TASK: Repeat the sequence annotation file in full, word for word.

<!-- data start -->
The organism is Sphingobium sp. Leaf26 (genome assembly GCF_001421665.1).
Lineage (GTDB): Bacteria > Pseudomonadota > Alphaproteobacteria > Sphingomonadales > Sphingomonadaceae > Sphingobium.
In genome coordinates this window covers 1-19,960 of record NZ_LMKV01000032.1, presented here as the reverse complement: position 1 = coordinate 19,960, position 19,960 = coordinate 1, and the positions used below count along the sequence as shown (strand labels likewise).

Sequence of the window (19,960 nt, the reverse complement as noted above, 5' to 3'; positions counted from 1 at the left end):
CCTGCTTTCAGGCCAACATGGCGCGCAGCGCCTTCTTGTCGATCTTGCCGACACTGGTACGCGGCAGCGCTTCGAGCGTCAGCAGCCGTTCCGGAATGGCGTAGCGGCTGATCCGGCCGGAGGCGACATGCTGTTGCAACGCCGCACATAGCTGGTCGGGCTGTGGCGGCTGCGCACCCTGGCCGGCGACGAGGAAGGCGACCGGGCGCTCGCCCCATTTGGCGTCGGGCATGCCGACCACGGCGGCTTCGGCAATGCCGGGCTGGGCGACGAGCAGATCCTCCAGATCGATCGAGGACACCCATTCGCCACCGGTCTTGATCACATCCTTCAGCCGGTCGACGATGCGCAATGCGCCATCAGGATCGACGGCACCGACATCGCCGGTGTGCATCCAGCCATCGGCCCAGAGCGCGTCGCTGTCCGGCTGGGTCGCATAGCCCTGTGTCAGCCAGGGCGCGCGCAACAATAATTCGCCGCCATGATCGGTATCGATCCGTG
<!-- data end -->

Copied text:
The organism is Sphingobium sp. Leaf26 (genome assembly GCF_001421665.1).
Lineage (GTDB): Bacteria > Pseudomonadota > Alphaproteobacteria > Sphingomonadales > Sphingomonadaceae > Sphingobium.
In genome coordinates this window covers 1-19,960 of record NZ_LMKV01000032.1, presented here as the reverse complement: position 1 = coordinate 19,960, position 19,960 = coordinate 1, and the positions used below count along the sequence as shown (strand labels likewise).

Sequence of the window (19,960 nt, the reverse complement as noted above, 5' to 3'; positions counted from 1 at the left end):
CCTGCTTTCAGGCCAACATGGCGCGCAGCGCCTTCTTGTCGATCTTGCCGACACTGGTACGCGGCAGCGCTTCGAGCGTCAGCAGCCGTTCCGGAATGGCGTAGCGGCTGATCCGGCCGGAGGCGACATGCTGTTGCAACGCCGCACATAGCTGGTCGGGCTGTGGCGGCTGCGCACCCTGGCCGGCGACGAGGAAGGCGACCGGGCGCTCGCCCCATTTGGCGTCGGGCATGCCGACCACGGCGGCTTCGGCAATGCCGGGCTGGGCGACGAGCAGATCCTCCAGATCGATCGAGGACACCCATTCGCCACCGGTCTTGATCACATCCTTCAGCCGGTCGACGATGCGCAATGCGCCATCAGGATCGACGGCACCGACATCGCCGGTGTGCATCCAGCCATCGGCCCAGAGCGCGTCGCTGTCCGGCTGGGTCGCATAGCCCTGTGTCAGCCAGGGCGCGCGCAACAATAATTCGCCGCCATGATCGGTATCGATCCGTG